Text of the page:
I have been using WebEx for about 6 months. Have two named licences at approx £33-36 pm per licence on an annual basis. This is without any VoIP or teleconference integration (although you can record from non-webex number) which does bump up the price. You can also pay by the minute for meetings or on a monthly basis so you have options. You can also get a two week trial to have a play.
There are lots of other suppliers on the market from free products like DimDim to Adobe Connect, which in my opinion isn't cheap but is a quality product and integrates well with office products like PPT through presenter. Like anything though it depends on your needs and/ or budget.
Personally I do like WebEx as it's easy to set up and configure and it's very easy to use. The network player is great to view recorded meetings and is as easy as sending a link. Just down load the ucf player and you're away.
We don't currently use for formal training however there are plans to do this later this year and we're looking in to changing a Meeting Center licence for a Training Center licence, which gives more functionality and includes hands on labs.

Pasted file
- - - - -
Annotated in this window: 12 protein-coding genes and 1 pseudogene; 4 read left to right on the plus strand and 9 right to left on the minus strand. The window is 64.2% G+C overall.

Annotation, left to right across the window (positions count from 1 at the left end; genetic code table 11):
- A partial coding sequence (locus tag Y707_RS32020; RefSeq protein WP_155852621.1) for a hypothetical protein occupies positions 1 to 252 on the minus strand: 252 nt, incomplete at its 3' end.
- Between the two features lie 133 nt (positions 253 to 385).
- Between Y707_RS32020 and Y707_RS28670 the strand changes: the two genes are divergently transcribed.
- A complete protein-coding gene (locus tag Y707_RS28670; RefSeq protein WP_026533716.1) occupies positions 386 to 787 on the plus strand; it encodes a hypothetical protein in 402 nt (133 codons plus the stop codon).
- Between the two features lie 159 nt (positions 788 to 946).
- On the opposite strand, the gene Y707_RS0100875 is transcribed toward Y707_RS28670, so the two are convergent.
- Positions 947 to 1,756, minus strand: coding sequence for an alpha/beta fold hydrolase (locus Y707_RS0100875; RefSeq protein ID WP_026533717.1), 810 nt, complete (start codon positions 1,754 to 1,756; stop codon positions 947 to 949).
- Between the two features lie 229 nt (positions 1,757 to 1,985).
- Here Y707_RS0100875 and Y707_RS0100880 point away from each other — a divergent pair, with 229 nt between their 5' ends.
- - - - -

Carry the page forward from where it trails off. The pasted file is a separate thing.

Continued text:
I'm sure there are others on LSG who are much further a long than us in their journey using this type of tool but I really love the concept of synchronous learning and developing interactive and engaging learning solutions through this channel. Long way to go but more and more people in my org are seeing the potential
I use WebEx. We needed a tool to deliver training to a number of people at one time online. We tried DimDim for a while and it was easy to use but let us down quite often (firewall issues etc.)
I have no idea on costs as it is paid for through the parent company. What I will say though is that it is very reliable and easy to use andnhas a professional look and feel.
I used it when I was snowed in to work through and share document updates with collegues, the VOIP tool made it feel like I was in the same room as my collegues. There are many functions available, sharing documents, desktops, programmes and files. You can even give control to others in the conference to edit docs on your machine etc. All in it’s all a good versatile tool.